Sunday, October 28, 2012

Keys to Happiness

I've been a very busy girl.

I'm sure you've already guessed this (especially since I haven't posted since October 5!). You probably thought I'd dropped off the face of the planet, but, no, it's pretty much the opposite. I've been so busy that by the time I get home at the end of the day, I'm too tired to think or do anything productive.

While I can't say I love everything I'm doing each day, I have to admit I love almost all of it. Most of all, what I'm doing makes me very happy. I'm as happy as I've been in years, and I'm likely to stay that way for quite a while. Then again, even during my not-so-happy stages, I've still found I'm happier than most people.

I'm not going to give advice about how YOU can be happy. I honestly have no idea what makes you happy. Many people are unhappy for years and don't even know it. Others have made it a point to be unhappy. Some choose the angst-ridden poet, or the angry misanthrope, or the grumbling hermit. And that gives them kicks, so I'll let them go on with that. Some have a good reason to be unhappy, but they play it to the hilt, ignoring all the things that might help lift their mood a little. If that is the case with you, and you do all you can to resist happiness, go now and read someone else's blog.

When I am drifting towards unhappiness, it's usually because I've forgotten one of these habits:

[Note: Remember, I said this stuff worked for me. If it doesn't work for you, well, that's not my fault. Make your own damn list. That's what the comments are for, after all.]

1. Live in the moment. Who cares what you're planning for dinner tomorrow? That's tomorrow. So what if somebody said something snide to you yesterday? That's yesterday. Only live somewhere else if you're in a boring meeting--or if you're grading papers. Better yet, live in that moment, and actively work to make the bad task take less time, or make it more fun. Put on tango music when you're sweeping the house. Sing while you do the dishes. Plan your halloween costume out while you help your kids with their homework. I listen to Baroque music while I grade -- I find it goes much faster.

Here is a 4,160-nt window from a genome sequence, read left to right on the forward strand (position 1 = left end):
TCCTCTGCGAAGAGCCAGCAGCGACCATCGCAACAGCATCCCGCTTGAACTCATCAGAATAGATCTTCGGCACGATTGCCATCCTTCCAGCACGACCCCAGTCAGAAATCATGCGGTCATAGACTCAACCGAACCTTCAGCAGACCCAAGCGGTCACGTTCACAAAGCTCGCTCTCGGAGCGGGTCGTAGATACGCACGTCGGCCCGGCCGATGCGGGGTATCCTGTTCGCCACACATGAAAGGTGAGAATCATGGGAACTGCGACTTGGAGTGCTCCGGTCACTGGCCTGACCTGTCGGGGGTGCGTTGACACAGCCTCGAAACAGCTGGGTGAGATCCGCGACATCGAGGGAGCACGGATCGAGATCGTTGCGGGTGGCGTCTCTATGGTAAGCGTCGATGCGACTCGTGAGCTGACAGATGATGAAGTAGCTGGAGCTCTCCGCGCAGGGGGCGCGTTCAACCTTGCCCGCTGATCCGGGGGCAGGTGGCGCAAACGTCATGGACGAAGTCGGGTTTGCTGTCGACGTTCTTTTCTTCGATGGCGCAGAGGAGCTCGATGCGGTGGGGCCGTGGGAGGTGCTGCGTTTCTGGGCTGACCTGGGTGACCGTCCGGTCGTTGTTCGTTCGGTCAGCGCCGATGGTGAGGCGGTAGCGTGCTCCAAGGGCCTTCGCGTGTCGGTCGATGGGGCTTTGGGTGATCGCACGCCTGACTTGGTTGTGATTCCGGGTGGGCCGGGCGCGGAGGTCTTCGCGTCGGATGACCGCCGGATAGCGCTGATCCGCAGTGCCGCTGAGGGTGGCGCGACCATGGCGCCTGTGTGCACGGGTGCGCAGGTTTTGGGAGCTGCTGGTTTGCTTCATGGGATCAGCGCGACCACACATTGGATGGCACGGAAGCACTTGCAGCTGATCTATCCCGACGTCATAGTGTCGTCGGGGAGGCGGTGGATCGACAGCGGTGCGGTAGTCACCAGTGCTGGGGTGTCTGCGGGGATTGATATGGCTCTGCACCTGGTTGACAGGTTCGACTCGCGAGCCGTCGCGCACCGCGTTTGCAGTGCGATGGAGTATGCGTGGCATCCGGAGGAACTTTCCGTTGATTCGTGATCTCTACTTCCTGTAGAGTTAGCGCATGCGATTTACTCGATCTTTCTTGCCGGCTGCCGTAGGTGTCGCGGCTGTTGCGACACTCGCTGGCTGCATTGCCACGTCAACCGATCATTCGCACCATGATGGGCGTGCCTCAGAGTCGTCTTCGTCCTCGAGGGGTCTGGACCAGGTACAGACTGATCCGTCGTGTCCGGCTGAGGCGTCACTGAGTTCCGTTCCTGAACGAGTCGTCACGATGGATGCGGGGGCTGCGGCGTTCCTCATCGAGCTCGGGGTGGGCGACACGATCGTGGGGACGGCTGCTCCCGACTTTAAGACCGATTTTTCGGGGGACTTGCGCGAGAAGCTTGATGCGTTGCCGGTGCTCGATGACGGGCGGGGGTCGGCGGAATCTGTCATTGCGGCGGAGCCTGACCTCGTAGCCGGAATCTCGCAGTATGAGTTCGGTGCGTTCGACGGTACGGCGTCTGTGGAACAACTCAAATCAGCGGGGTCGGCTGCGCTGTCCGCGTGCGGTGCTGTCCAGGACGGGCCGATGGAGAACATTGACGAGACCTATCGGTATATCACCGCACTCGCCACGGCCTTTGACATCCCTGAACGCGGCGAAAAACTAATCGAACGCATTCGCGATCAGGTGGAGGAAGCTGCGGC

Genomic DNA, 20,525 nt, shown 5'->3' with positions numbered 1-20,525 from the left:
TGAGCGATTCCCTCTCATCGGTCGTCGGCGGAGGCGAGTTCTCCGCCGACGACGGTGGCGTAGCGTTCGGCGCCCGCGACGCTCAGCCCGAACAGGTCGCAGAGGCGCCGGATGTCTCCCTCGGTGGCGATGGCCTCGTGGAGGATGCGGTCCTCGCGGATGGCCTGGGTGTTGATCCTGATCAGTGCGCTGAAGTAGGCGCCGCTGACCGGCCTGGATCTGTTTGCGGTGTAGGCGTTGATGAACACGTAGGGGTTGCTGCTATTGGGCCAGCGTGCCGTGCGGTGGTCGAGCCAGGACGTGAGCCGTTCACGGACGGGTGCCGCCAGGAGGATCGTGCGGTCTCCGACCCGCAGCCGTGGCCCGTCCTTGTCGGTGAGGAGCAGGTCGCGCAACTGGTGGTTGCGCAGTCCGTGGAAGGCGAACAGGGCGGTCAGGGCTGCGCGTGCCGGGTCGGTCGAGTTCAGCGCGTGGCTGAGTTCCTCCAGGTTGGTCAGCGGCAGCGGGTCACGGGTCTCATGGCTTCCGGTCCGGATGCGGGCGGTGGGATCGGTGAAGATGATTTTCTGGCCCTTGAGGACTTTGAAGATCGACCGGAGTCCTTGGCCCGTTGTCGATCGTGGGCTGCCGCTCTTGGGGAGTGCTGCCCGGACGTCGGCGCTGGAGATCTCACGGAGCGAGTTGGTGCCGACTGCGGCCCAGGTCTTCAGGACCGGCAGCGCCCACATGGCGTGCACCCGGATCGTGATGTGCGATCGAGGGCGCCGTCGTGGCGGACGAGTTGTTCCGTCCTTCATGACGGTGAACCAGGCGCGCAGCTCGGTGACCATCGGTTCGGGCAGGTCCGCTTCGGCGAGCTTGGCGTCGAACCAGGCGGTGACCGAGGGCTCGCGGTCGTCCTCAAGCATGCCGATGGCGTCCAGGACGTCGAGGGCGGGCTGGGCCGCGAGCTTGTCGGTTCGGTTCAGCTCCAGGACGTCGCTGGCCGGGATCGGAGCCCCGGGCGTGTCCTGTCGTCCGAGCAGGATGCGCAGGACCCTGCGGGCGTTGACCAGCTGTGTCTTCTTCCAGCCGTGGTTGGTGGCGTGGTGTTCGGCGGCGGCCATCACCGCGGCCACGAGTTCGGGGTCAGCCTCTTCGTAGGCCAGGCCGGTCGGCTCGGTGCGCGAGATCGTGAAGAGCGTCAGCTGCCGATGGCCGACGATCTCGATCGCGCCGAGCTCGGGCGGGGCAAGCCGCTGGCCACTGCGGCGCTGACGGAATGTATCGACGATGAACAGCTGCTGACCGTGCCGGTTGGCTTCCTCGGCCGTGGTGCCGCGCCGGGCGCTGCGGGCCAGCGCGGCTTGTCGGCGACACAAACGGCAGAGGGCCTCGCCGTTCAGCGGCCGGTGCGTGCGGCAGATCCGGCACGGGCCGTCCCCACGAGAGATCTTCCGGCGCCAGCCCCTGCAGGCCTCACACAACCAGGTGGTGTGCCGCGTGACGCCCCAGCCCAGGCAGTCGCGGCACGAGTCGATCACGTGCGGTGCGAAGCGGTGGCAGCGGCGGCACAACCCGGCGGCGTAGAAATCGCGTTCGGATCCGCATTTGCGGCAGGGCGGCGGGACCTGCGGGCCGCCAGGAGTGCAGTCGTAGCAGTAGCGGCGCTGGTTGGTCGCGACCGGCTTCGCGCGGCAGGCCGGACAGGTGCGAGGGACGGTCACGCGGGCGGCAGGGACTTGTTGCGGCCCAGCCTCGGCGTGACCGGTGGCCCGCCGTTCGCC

2. Do something selfish. That doesn't mean steal candy from the kids, or eat all the dinner yourself. It means take some time each day to do something you TRULY want to do. Yesterday I worked all day on editing, and while I do love editing, I don't love it as much as painting. So this afternoon I'm painting. I even have it on my list: 1-4 p.m.: PAINT. If you love reading, but don't have time for it, check out a CD book at the library, and listen to it on your commute. Make the kids go watch cartoons while you have your morning coffee. Take a nap. Take a day off.

3. Do something unselfish. When I especially need to feel better, I do something to help somebody else. And I don't expect a thank-you card for it. That's just stupid. Yes, it's polite to send thank-you cards, but most people don't, and if you're only doing it for the thank-you, your motives are selfish. Give a gift to somebody for no reason. Help serve meals to the homeless. Serve your family a lovely dinner, complete with candle light. Clean up the kids' rooms while they're at school. Volunteer at the library. But don't do anything that makes you resentful, or makes you think everybody in the world except you is lazy. You're not better than everybody else. Volunteering is a way for you to show that, to show that you love people and are willing to help them, not a way for you to feel superior.

4. Get your work DONE. This is absolutely necessary to my happiness. I can paint all I want, but if the laundry is stacked up and nobody has any clean underwear for Monday, I ain't gonna be happy. And doing a load of undies isn't going to solve that, either. If it seems like a pain, set it up in steps. Sort the laundry the night before, so it's ready for the morning. Then just attack it one load at a time. And be sure and mark off the task with a big, thick cross-out when you're done. I'm always amazed at how much better I feel when I can cross stuff off my list. Just remember to put fun stuff on your list, too. That's the best chance you'll have to make it a part of your day, too, along with the have-to's.